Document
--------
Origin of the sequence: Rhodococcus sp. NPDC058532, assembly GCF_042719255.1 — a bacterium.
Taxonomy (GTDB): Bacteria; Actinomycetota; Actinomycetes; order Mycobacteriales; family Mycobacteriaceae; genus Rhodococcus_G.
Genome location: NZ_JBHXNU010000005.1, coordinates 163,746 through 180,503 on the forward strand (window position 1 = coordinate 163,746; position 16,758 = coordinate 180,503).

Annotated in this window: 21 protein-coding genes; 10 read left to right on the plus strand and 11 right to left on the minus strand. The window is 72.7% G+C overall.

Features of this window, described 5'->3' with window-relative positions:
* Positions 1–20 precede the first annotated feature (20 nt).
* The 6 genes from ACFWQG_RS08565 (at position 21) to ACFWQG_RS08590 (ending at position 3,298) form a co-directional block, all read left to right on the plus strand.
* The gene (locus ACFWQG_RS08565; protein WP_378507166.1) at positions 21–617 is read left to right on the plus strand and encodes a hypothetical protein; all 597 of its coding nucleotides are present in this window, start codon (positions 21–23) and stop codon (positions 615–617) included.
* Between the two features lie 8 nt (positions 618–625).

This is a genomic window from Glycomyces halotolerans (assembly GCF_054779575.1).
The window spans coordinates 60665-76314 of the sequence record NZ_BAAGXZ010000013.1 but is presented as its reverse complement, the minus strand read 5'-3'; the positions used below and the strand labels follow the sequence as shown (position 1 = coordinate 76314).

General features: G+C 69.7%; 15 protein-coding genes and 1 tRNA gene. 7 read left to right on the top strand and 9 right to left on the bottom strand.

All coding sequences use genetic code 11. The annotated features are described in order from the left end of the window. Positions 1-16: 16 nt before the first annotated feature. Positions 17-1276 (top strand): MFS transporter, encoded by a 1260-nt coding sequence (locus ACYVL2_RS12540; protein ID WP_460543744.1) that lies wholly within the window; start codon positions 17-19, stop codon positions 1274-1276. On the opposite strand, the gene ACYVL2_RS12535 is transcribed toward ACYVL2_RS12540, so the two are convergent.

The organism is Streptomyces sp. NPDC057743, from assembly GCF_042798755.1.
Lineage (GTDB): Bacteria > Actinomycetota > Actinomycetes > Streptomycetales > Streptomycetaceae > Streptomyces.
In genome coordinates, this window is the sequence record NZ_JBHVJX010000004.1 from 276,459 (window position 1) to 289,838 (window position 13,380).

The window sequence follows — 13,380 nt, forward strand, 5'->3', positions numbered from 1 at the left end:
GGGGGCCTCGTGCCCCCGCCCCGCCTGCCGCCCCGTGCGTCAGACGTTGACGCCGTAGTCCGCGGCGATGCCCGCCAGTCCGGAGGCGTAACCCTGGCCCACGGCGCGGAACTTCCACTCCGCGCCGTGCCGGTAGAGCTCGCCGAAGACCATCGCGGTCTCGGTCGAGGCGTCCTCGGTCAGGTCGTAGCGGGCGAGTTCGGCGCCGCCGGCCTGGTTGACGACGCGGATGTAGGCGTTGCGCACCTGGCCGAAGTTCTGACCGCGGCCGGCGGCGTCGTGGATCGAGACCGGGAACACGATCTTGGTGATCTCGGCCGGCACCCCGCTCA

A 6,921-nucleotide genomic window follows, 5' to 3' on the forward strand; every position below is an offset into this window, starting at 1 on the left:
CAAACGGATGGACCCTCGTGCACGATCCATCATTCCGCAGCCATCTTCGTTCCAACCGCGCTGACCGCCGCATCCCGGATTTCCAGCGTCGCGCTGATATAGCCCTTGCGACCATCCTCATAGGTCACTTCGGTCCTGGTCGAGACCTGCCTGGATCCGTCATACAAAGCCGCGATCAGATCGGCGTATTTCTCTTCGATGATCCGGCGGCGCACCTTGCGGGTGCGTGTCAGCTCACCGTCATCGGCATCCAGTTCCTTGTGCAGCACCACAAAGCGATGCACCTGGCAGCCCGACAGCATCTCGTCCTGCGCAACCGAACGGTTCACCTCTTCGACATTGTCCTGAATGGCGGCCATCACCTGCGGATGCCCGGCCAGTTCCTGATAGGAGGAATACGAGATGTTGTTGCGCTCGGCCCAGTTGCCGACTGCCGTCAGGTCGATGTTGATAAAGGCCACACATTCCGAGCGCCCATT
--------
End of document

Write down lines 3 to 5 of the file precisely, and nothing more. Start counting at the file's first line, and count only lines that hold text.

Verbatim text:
Genome location: NZ_JBHXNU010000005.1, coordinates 163,746 through 180,503 on the forward strand (window position 1 = coordinate 163,746; position 16,758 = coordinate 180,503).

Annotated in this window: 21 protein-coding genes; 10 read left to right on the plus strand and 11 right to left on the minus strand. The window is 72.7% G+C overall.

Features of this window, described 5'->3' with window-relative positions: